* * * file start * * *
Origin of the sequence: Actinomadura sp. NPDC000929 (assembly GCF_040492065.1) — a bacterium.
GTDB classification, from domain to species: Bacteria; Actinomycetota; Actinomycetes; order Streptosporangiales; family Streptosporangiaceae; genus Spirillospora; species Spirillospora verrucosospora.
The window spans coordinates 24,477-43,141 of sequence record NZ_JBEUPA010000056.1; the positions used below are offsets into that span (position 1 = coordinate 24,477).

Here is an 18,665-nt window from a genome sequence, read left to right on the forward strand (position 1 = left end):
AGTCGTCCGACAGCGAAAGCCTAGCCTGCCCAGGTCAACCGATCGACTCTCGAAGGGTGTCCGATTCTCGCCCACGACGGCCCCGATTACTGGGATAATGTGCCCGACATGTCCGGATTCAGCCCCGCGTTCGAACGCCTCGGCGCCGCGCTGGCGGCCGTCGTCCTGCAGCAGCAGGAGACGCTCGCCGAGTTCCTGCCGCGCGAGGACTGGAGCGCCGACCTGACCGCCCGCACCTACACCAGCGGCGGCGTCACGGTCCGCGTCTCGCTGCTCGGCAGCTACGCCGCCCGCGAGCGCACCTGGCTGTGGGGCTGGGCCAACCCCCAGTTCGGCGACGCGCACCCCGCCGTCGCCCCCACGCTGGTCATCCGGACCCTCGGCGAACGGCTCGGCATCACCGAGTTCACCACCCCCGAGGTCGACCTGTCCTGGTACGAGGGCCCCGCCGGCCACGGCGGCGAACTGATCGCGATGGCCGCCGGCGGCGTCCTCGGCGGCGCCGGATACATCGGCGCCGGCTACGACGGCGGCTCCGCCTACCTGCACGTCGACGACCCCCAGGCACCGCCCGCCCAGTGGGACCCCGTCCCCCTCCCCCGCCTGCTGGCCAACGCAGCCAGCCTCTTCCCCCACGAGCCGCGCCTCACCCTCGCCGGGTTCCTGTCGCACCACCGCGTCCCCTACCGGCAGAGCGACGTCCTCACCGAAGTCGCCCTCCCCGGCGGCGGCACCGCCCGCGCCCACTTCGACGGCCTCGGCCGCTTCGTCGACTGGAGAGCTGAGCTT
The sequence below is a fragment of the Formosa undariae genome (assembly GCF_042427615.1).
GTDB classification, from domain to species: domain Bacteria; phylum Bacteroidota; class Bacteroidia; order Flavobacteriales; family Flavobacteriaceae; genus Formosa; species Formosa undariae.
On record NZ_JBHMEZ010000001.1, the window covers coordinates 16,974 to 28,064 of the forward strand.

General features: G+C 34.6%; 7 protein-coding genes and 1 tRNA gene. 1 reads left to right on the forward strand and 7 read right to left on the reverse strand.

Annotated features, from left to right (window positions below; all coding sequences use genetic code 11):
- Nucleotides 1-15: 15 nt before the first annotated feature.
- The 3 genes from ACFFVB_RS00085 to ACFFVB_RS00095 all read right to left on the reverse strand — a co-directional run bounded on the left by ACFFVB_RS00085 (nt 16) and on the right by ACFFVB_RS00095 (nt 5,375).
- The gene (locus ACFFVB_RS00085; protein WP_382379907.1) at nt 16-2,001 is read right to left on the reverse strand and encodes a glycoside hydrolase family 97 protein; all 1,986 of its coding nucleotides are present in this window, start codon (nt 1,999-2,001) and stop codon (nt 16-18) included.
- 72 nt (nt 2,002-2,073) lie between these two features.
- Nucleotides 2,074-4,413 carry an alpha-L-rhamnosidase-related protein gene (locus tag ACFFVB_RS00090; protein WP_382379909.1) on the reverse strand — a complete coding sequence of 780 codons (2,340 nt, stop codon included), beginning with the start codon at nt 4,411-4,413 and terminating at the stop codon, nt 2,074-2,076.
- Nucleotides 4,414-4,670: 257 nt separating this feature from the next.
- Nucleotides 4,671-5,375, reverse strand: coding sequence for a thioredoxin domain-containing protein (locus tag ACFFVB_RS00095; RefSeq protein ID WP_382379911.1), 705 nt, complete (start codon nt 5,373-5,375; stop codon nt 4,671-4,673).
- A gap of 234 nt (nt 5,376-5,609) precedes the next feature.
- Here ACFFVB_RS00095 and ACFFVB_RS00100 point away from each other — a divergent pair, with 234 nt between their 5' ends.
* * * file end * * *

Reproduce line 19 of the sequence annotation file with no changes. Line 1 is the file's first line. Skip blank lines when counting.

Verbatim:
- Here ACFFVB_RS00095 and ACFFVB_RS00100 point away from each other — a divergent pair, with 234 nt between their 5' ends.